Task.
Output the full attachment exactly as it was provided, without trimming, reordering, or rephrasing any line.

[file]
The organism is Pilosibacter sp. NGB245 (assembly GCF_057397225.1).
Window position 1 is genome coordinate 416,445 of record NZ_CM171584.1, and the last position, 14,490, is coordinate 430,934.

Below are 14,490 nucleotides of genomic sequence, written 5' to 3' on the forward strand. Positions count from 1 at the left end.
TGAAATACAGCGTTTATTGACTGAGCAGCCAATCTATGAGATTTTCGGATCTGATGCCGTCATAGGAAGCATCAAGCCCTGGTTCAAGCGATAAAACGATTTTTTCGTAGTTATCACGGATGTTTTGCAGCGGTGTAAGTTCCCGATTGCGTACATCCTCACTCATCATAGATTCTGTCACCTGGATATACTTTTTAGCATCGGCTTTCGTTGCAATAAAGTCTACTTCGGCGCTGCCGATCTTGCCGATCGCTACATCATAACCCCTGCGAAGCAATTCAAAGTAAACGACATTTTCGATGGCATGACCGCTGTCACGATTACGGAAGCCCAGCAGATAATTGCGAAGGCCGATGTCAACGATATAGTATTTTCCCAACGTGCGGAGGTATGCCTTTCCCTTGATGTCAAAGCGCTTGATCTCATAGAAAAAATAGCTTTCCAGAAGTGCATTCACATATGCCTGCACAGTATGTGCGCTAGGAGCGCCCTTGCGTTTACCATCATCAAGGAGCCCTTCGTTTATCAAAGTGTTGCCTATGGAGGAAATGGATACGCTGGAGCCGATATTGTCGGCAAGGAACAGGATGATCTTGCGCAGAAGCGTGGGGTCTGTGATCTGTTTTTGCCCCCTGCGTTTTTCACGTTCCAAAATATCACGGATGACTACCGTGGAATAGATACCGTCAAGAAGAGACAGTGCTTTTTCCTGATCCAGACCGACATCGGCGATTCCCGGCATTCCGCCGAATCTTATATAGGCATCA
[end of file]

The organism is Pilosibacter sp. NGB245 (assembly GCF_057397225.1).
Window position 1 is genome coordinate 416,445 of record NZ_CM171584.1, and the last position, 14,490, is coordinate 430,934.

Below are 14,490 nucleotides of genomic sequence, written 5' to 3' on the forward strand. Positions count from 1 at the left end.
TGAAATACAGCGTTTATTGACTGAGCAGCCAATCTATGAGATTTTCGGATCTGATGCCGTCATAGGAAGCATCAAGCCCTGGTTCAAGCGATAAAACGATTTTTTCGTAGTTATCACGGATGTTTTGCAGCGGTGTAAGTTCCCGATTGCGTACATCCTCACTCATCATAGATTCTGTCACCTGGATATACTTTTTAGCATCGGCTTTCGTTGCAATAAAGTCTACTTCGGCGCTGCCGATCTTGCCGATCGCTACATCATAACCCCTGCGAAGCAATTCAAAGTAAACGACATTTTCGATGGCATGACCGCTGTCACGATTACGGAAGCCCAGCAGATAATTGCGAAGGCCGATGTCAACGATATAGTATTTTCCCAACGTGCGGAGGTATGCCTTTCCCTTGATGTCAAAGCGCTTGATCTCATAGAAAAAATAGCTTTCCAGAAGTGCATTCACATATGCCTGCACAGTATGTGCGCTAGGAGCGCCCTTGCGTTTACCATCATCAAGGAGCCCTTCGTTTATCAAAGTGTTGCCTATGGAGGAAATGGATACGCTGGAGCCGATATTGTCGGCAAGGAACAGGATGATCTTGCGCAGAAGCGTGGGGTCTGTGATCTGTTTTTGCCCCCTGCGTTTTTCACGTTCCAAAATATCACGGATGACTACCGTGGAATAGATACCGTCAAGAAGAGACAGTGCTTTTTCCTGATCCAGACCGACATCGGCGATTCCCGGCATTCCGCCGAATCTTATATAGGCATCA